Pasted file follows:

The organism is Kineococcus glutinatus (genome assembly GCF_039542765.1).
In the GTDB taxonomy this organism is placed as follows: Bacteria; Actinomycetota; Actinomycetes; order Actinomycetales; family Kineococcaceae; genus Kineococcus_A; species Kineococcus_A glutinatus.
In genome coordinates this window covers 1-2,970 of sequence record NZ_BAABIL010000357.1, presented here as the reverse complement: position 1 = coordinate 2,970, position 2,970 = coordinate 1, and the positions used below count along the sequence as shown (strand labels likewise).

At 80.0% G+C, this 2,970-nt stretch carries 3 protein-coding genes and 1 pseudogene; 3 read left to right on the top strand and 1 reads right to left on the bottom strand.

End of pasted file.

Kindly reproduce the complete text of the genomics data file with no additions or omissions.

The organism is Kineococcus glutinatus (genome assembly GCF_039542765.1).
In the GTDB taxonomy this organism is placed as follows: Bacteria; Actinomycetota; Actinomycetes; order Actinomycetales; family Kineococcaceae; genus Kineococcus_A; species Kineococcus_A glutinatus.
In genome coordinates this window covers 1-2,970 of sequence record NZ_BAABIL010000357.1, presented here as the reverse complement: position 1 = coordinate 2,970, position 2,970 = coordinate 1, and the positions used below count along the sequence as shown (strand labels likewise).

At 80.0% G+C, this 2,970-nt stretch carries 3 protein-coding genes and 1 pseudogene; 3 read left to right on the top strand and 1 reads right to left on the bottom strand.